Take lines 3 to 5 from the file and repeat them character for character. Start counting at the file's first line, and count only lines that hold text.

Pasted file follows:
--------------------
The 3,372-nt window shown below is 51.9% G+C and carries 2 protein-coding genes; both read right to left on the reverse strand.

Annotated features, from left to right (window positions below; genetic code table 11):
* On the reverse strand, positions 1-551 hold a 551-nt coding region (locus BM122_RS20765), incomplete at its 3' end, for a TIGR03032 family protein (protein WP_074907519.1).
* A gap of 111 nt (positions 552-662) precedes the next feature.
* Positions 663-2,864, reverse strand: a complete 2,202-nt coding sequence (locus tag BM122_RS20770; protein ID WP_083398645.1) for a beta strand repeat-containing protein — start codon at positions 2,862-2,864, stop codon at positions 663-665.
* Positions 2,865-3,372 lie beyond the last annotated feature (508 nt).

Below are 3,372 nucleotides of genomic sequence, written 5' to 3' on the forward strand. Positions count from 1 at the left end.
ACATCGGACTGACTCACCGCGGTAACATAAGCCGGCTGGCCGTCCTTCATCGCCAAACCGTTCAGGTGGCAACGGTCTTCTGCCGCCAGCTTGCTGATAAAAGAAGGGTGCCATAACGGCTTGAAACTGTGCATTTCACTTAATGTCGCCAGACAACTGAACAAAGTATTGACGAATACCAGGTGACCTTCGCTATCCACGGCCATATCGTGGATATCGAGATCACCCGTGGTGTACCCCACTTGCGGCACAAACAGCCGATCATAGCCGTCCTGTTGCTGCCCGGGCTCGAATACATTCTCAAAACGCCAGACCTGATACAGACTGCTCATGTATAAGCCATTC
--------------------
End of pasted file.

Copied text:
* On the reverse strand, positions 1-551 hold a 551-nt coding region (locus BM122_RS20765), incomplete at its 3' end, for a TIGR03032 family protein (protein WP_074907519.1).
* A gap of 111 nt (positions 552-662) precedes the next feature.
* Positions 663-2,864, reverse strand: a complete 2,202-nt coding sequence (locus tag BM122_RS20770; protein ID WP_083398645.1) for a beta strand repeat-containing protein — start codon at positions 2,862-2,864, stop codon at positions 663-665.